If only he would stop staring at her so...
“I-I was reading,” she blurted, unsettled by his mercurial eyes.
“Were you?” The tiniest smile curved his lips. “You certainly appear to be reading,” he said sarcastically, and gazed down pointedly at her bare feet. “Perchance you have a book beneath those pretty little toes of yours?”
Jessie’s gaze fell to her bare feet.
Good Lord, she was a ninny hammer!
Mortification squeezed the breath from her lungs. “Nay, my lord!” she said, her gaze flying back to his. “It’s just that, you see... well, I-I left the book upon the bank!”
She fanned herself unconsciously. “It was rather hot, you see!”
Lord, but it was uncomfortably warm of a sudden. Feeling more than a little foolish, she turned at once and began to make her way out of the brook. “I should go!” she declared.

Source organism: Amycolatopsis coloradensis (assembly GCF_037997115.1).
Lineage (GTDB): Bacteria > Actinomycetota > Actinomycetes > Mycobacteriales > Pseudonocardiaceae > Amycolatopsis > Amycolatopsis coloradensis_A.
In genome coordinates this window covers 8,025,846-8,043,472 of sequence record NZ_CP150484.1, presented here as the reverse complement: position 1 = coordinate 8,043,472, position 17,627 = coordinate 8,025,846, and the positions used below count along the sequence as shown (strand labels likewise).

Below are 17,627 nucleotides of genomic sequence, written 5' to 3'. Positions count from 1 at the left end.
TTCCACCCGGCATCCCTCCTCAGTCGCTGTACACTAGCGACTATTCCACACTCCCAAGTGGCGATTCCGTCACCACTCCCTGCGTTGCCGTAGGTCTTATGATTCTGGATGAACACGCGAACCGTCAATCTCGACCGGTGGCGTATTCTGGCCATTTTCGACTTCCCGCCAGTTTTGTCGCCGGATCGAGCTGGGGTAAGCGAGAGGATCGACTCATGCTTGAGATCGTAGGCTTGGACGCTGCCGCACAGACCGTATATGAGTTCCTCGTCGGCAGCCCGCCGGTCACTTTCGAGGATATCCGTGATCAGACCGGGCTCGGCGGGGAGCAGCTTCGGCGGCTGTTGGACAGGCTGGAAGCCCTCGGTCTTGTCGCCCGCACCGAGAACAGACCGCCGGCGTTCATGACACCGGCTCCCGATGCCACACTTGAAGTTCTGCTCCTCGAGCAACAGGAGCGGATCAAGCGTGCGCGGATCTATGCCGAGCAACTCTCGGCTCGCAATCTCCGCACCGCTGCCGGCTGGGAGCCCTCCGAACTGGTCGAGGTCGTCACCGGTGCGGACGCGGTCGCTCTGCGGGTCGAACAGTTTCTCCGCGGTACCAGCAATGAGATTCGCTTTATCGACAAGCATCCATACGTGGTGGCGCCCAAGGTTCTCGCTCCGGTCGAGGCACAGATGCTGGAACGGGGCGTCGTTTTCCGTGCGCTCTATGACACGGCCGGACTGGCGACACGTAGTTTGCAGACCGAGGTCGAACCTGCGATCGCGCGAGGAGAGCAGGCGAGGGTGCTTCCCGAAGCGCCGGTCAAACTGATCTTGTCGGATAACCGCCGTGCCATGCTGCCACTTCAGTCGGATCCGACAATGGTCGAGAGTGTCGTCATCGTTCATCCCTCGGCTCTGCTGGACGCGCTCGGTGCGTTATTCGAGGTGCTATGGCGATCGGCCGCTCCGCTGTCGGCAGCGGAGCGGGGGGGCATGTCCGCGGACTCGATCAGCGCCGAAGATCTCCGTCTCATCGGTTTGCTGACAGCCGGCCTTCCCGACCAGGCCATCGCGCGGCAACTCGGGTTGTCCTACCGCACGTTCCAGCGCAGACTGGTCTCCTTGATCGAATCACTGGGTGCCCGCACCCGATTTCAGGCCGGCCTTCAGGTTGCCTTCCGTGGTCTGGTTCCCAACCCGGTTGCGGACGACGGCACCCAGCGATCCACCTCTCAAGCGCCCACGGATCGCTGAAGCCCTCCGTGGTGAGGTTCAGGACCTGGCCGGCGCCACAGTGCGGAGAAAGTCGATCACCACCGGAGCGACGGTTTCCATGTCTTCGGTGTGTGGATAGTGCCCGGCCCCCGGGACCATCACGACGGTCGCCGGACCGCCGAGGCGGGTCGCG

“Not on my account, I hope.”
Jessie didn’t stop, couldn’t find the courage to do so; mortified, she continued instead toward the bank.
“I must confess, I was rather enjoying the sight of your revelry,” he said behind her, and Jessie’s stomach lurched.
She halted abruptly, turning to peer up at him, a little chafed by his confession.
Lord, just how long had he stood watching before making his presence known?
She reminded herself that she needed him and couldn’t afford to offend him. “I must have been woolgathering,” she said, unable to keep the censure from her tone. “I never even heard you approach, my lord.”
His blue eyes glinted silver and the silence between them lengthened as Jessie scrutinized him.
He wore a midnight blue riding coat, with immaculate white breeches that clung to his thighs so snugly, they were almost indecent. His waistcoat was blue, and his shirt a crisp white, with frilly cuffs that flared from beneath the sleeves of his coat. To his credit, his stock was neatly tied. And truth to tell, save for the dusty black boots, and his Bohemian hair, he appeared quite respectable, quite patrician, and not at all the nefarious rogue Amos had portrayed him to be.
And yet there was something about him that was not quite civil...